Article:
“Stay home” signage is hung at park entrances and in shuttered store windows. Social distancing is 2020’s new slogan. This is Coronavirus 2019 deeply impacting Oregonians in the year 2020.

As a licensed massage therapist who can no longer touch my clients (Oregon Governor Kate Brown’s Executive Order 20-12 mandates this), I am also affected. Social distancing is physical distancing. At a time when my clients are the most stressed, I can’t offer a harbor of peace. Yet, kindness and gratitude rise to the surface from the depths of fear and anxiety. The common denominator during this pandemic is not only collective action to slow the spread of the virus but authentic selflessness.

The owner of the building where I practice massage forgave my rent for a month. Several of my clients have mailed me checks to help keep me in business. One client texted, “I want to make sure your business survives this and would be happy to pay you in lieu of seeing you. I feel it is critical that I do what I can to support the people and businesses that make my life better.”

And to my surprise – Susan Hedlund, LCSW and Director of Patient & Family Services at Oregon Health & Science University where I do in-patient oncology massage issued our team two substantial payments from anonymous funds. Susan (pictured here) also put together this video “Caring For Yourself and Caring for Others During a Disaster/Epidemic” which was distributed to a number of communities, locally and nationally, including the 27,000 students, faculty and staff at Portland State University.

These generous angels on earth are my everyday heroes. Kind gestures like these not only ease anxiety but help me find power in the pause and peace amidst the chaos. The power and peace comes with unwavering trust that no matter what, I will be cared for. And what I put in to my work comes back to me. It is my silent handshake with the universe. I have attracted the clients who reflect generosity and selflessness. For this reason alone, I could quit my practice tomorrow knowing I found success. I feel cherished and honored.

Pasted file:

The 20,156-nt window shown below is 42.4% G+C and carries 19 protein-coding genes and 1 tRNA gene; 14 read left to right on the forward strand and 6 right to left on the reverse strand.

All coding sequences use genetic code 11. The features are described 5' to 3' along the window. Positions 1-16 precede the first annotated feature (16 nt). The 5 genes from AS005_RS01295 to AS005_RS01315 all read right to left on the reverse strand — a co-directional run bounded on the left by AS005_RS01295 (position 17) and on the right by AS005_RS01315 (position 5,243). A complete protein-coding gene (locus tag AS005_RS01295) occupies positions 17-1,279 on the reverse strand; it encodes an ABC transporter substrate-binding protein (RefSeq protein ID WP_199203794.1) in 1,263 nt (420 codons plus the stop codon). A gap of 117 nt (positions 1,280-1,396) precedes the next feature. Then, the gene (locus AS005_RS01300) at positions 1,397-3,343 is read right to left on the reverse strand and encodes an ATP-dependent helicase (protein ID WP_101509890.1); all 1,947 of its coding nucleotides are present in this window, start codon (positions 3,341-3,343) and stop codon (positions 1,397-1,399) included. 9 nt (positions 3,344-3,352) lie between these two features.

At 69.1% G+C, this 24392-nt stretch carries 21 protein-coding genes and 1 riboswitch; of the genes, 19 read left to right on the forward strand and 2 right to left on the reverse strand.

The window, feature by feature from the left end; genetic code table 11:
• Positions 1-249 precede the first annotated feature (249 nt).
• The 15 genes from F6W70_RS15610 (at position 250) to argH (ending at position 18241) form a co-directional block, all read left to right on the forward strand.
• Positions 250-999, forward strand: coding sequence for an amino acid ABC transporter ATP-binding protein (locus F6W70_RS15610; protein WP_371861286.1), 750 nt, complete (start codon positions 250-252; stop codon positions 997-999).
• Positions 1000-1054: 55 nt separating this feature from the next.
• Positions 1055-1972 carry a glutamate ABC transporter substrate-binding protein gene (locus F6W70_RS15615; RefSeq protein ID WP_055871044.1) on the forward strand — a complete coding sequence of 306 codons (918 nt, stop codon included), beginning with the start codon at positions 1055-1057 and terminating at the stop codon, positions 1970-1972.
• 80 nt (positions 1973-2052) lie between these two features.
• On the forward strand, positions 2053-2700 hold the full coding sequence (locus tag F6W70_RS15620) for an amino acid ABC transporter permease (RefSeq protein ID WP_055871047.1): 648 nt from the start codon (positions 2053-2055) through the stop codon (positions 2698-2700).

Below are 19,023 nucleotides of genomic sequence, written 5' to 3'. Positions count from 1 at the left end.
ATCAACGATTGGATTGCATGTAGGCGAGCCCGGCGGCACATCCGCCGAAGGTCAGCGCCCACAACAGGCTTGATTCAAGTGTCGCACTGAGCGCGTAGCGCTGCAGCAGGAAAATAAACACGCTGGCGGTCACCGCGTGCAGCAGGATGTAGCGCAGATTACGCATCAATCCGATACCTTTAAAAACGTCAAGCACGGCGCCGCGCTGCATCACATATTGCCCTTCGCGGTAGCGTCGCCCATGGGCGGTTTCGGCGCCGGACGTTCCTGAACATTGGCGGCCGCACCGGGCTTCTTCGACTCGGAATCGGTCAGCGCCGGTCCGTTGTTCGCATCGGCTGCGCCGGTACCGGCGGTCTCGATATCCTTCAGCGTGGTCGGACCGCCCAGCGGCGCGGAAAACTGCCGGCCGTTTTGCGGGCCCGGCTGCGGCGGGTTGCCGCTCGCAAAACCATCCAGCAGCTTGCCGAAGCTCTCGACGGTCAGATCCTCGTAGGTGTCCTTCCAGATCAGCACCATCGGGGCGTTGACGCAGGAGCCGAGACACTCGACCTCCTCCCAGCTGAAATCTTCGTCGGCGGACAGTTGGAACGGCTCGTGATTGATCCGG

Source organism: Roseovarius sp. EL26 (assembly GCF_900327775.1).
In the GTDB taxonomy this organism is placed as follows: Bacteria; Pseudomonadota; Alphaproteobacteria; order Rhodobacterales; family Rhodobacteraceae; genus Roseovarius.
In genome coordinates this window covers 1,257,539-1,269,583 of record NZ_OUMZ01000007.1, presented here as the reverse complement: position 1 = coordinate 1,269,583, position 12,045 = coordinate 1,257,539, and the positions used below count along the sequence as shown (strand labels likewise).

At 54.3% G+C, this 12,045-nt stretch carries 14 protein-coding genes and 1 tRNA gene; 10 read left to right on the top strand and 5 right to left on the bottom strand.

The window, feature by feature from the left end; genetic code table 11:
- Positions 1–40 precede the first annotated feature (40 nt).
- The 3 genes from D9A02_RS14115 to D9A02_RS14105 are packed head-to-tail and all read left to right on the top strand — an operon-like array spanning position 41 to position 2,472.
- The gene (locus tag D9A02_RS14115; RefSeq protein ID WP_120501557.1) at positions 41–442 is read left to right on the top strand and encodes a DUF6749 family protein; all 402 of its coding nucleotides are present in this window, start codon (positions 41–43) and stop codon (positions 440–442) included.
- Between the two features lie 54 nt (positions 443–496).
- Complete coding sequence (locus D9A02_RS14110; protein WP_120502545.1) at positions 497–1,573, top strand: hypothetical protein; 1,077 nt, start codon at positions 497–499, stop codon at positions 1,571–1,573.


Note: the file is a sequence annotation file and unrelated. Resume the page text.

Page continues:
And once the state of emergency is lifted, I look forward to returning the favor and spoiling my everyday heroes.

Elin Hampton’s Everyday Hero

Fed Ex Delivery-Person Shelley Bringing Necessities to Our Dorstep

The doorbell rings. You open your front door to see the large box your masked and gloved Fed Ex driver quickly dropped, before fleeing back to her truck, a safe distance away from your deadly germs. You don’t take it personally.

To be fair, you never bothered to get her name and it might be awhile before you can chat. But, in the world of Covid-19, this has started out to be a great day. You got a package. It could be those antibacterial wipes you ordered (from China!) three weeks ago, or maybe the twelve boxes of graham crackers that you had to order to get one delivered. Either way, you hit the jackpot today. Something helpful, something that you ordered has arrived at your door.

Have we ever been so excited to see a FedEx truck? Until last month, the common dangers of driving one included being attacked by a dog, or cursed out by a cranky customer, but post-outbreak of Covid19, delivery drivers are vulnerable to so much more. In my opinion, their work ethic and courage shoots them to superhero status.